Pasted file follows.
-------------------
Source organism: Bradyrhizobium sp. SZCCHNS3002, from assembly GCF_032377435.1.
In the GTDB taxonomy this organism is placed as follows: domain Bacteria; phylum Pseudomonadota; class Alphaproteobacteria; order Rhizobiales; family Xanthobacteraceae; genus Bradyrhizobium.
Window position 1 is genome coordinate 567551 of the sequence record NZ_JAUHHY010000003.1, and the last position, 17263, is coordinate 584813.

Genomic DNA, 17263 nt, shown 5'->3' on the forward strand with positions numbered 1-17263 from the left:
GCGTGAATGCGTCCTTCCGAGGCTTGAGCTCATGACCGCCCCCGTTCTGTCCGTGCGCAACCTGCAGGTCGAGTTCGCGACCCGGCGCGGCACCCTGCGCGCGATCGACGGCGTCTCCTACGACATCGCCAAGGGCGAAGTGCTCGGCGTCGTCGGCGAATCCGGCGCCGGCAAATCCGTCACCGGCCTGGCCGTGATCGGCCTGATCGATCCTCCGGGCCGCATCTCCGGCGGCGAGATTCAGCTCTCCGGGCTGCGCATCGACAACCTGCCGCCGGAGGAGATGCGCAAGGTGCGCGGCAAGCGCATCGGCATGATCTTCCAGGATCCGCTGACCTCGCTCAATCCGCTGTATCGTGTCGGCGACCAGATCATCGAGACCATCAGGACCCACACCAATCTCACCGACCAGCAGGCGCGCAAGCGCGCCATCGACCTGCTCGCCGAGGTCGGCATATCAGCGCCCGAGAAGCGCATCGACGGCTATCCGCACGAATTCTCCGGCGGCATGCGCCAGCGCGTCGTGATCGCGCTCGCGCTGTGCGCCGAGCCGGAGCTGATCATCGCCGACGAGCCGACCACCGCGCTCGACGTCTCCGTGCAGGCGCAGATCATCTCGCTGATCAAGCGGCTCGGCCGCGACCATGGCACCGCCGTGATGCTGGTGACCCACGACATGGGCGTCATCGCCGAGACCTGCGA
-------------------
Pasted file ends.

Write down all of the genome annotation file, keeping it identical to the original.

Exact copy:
Source organism: Bradyrhizobium sp. SZCCHNS3002, from assembly GCF_032377435.1.
In the GTDB taxonomy this organism is placed as follows: domain Bacteria; phylum Pseudomonadota; class Alphaproteobacteria; order Rhizobiales; family Xanthobacteraceae; genus Bradyrhizobium.
Window position 1 is genome coordinate 567551 of the sequence record NZ_JAUHHY010000003.1, and the last position, 17263, is coordinate 584813.

Genomic DNA, 17263 nt, shown 5'->3' on the forward strand with positions numbered 1-17263 from the left:
GCGTGAATGCGTCCTTCCGAGGCTTGAGCTCATGACCGCCCCCGTTCTGTCCGTGCGCAACCTGCAGGTCGAGTTCGCGACCCGGCGCGGCACCCTGCGCGCGATCGACGGCGTCTCCTACGACATCGCCAAGGGCGAAGTGCTCGGCGTCGTCGGCGAATCCGGCGCCGGCAAATCCGTCACCGGCCTGGCCGTGATCGGCCTGATCGATCCTCCGGGCCGCATCTCCGGCGGCGAGATTCAGCTCTCCGGGCTGCGCATCGACAACCTGCCGCCGGAGGAGATGCGCAAGGTGCGCGGCAAGCGCATCGGCATGATCTTCCAGGATCCGCTGACCTCGCTCAATCCGCTGTATCGTGTCGGCGACCAGATCATCGAGACCATCAGGACCCACACCAATCTCACCGACCAGCAGGCGCGCAAGCGCGCCATCGACCTGCTCGCCGAGGTCGGCATATCAGCGCCCGAGAAGCGCATCGACGGCTATCCGCACGAATTCTCCGGCGGCATGCGCCAGCGCGTCGTGATCGCGCTCGCGCTGTGCGCCGAGCCGGAGCTGATCATCGCCGACGAGCCGACCACCGCGCTCGACGTCTCCGTGCAGGCGCAGATCATCTCGCTGATCAAGCGGCTCGGCCGCGACCATGGCACCGCCGTGATGCTGGTGACCCACGACATGGGCGTCATCGCCGAGACCTGCGA